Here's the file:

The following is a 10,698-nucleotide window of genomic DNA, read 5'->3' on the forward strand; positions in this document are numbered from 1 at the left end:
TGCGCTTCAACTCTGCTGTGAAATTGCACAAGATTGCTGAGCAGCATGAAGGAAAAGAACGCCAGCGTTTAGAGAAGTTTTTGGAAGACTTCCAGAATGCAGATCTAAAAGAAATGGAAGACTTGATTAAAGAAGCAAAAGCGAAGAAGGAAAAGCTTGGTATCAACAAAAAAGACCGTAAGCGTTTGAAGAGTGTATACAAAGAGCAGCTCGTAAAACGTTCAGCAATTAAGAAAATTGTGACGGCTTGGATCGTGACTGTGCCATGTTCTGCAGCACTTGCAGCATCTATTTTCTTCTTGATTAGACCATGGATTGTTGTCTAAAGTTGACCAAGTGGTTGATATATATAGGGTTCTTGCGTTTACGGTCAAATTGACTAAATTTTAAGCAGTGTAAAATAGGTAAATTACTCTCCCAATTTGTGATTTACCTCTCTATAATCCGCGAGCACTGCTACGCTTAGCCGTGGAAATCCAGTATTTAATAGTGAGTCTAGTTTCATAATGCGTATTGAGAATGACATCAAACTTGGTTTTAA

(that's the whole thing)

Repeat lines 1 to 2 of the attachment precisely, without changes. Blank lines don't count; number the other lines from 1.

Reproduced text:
The following is a 10,698-nucleotide window of genomic DNA, read 5'->3' on the forward strand; positions in this document are numbered from 1 at the left end:
TGCGCTTCAACTCTGCTGTGAAATTGCACAAGATTGCTGAGCAGCATGAAGGAAAAGAACGCCAGCGTTTAGAGAAGTTTTTGGAAGACTTCCAGAATGCAGATCTAAAAGAAATGGAAGACTTGATTAAAGAAGCAAAAGCGAAGAAGGAAAAGCTTGGTATCAACAAAAAAGACCGTAAGCGTTTGAAGAGTGTATACAAAGAGCAGCTCGTAAAACGTTCAGCAATTAAGAAAATTGTGACGGCTTGGATCGTGACTGTGCCATGTTCTGCAGCACTTGCAGCATCTATTTTCTTCTTGATTAGACCATGGATTGTTGTCTAAAGTTGACCAAGTGGTTGATATATATAGGGTTCTTGCGTTTACGGTCAAATTGACTAAATTTTAAGCAGTGTAAAATAGGTAAATTACTCTCCCAATTTGTGATTTACCTCTCTATAATCCGCGAGCACTGCTACGCTTAGCCGTGGAAATCCAGTATTTAATAGTGAGTCTAGTTTCATAATGCGTATTGAGAATGACATCAAACTTGGTTTTAA